A famous 1860 photograph of Abraham Lincoln presented at the Madison County Courthouse on May 21st now hangs in the lobby of the building at 155 North Main Street in Edwardsville. The portrait was presented in a ceremony presided over by Chief Judge David Hylla. Cindy Reinhardt, a board member of the Illinois State Historical Society and Illinois Judges Association President John Coady spoke about the history of the amazing photograph.
The canvas portrait is 30 inches by 40 inches and was donated to Madison County as part of a project sponsored by the Illinois Judges Association, the Illinois State Bar Association, the Illinois Judges Foundation, and the Illinois State Historical Society to commemorate the Illinois bicentennial. The organizations have a goal of placing one Lincoln portrait in a courthouse in each county of the state by the December 3, 2018 bicentennial date.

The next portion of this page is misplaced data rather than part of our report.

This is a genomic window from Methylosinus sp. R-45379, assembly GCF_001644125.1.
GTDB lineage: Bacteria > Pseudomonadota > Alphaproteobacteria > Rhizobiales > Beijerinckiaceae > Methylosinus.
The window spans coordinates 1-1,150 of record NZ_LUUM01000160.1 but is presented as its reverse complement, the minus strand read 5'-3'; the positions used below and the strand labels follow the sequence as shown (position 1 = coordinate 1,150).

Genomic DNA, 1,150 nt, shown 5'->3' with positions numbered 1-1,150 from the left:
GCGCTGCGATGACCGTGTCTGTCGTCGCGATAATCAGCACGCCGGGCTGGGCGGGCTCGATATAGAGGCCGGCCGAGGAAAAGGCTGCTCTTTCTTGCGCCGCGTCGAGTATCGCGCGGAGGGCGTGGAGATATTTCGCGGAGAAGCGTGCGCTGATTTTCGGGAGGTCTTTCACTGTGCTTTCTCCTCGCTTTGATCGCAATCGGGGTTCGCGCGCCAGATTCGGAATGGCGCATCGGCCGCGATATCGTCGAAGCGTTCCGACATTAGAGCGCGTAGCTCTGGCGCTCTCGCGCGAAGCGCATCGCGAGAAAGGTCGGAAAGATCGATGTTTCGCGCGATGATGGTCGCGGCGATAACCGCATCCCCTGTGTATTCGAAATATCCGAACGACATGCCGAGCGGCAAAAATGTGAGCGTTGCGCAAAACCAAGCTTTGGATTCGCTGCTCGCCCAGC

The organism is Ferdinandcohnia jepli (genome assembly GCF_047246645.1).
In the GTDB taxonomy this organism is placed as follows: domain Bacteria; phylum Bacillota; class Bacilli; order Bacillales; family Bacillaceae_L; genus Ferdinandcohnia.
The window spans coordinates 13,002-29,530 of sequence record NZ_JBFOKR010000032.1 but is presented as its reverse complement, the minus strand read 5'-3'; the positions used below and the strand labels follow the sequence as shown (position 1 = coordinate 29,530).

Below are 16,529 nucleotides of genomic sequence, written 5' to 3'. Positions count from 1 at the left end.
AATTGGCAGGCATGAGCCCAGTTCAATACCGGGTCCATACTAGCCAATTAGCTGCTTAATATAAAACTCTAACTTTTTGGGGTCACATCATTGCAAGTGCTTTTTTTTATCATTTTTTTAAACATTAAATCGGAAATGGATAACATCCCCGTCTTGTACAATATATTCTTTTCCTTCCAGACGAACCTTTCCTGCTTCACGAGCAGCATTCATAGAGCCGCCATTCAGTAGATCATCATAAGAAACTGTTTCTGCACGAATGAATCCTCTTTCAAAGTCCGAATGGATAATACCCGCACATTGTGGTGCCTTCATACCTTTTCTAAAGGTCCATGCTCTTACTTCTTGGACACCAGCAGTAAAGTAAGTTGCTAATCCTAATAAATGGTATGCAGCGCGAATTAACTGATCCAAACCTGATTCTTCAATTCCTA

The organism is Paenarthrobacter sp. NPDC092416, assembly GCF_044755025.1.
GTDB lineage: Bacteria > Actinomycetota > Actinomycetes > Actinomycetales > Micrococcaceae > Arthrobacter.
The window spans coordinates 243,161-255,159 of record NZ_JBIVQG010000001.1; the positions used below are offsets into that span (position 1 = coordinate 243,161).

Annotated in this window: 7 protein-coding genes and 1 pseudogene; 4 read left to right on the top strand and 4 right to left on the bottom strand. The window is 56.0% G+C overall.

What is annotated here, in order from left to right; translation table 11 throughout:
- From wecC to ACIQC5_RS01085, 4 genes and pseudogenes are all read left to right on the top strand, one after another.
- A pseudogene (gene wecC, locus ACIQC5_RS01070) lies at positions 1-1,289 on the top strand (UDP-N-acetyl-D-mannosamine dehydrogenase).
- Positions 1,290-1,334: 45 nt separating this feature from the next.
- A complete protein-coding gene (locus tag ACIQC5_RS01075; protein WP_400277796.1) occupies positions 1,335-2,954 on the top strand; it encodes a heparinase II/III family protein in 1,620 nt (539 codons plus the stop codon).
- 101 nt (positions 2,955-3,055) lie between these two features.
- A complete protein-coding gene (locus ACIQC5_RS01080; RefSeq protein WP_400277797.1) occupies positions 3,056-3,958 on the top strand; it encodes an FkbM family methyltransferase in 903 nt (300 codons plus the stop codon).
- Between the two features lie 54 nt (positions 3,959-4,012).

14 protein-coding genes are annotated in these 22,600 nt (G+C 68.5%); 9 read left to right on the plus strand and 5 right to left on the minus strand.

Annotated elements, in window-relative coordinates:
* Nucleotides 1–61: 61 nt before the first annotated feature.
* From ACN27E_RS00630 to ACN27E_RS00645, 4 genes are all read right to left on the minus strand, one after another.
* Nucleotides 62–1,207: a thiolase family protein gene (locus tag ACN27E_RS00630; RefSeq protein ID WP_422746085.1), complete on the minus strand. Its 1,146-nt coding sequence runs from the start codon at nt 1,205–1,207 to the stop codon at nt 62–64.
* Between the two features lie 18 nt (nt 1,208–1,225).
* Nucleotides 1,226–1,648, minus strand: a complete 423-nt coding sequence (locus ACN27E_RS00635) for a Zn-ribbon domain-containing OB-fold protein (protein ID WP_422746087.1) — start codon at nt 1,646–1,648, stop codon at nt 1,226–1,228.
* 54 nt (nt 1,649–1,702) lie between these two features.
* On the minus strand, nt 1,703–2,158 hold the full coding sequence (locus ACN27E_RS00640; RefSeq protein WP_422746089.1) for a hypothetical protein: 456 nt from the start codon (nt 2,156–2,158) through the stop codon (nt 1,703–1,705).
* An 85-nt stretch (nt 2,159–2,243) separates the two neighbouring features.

This portrait was taken by famed photographer Alexande Hesler on June 3, 1860. Lincoln said of the photograph, “That looks better and expresses me better than any I have ever seen; if it pleases people I am satisfied.”
Dressed in his typical dark suit coat, vest and bow tie, Lincoln is pictured with a solemn expression, peering slightly to his left past the camera lens. He has a cord across the front of his white shirt, which was attached to his reading glasses.
Framed underneath the Lincoln portrait is a certificate of authenticity that notes the organizations responsible for its donation. The public is encouraged to come and view the portrait on weekdays between 8:30 am and 4:30 pm in the northwest corner of the 1st floor.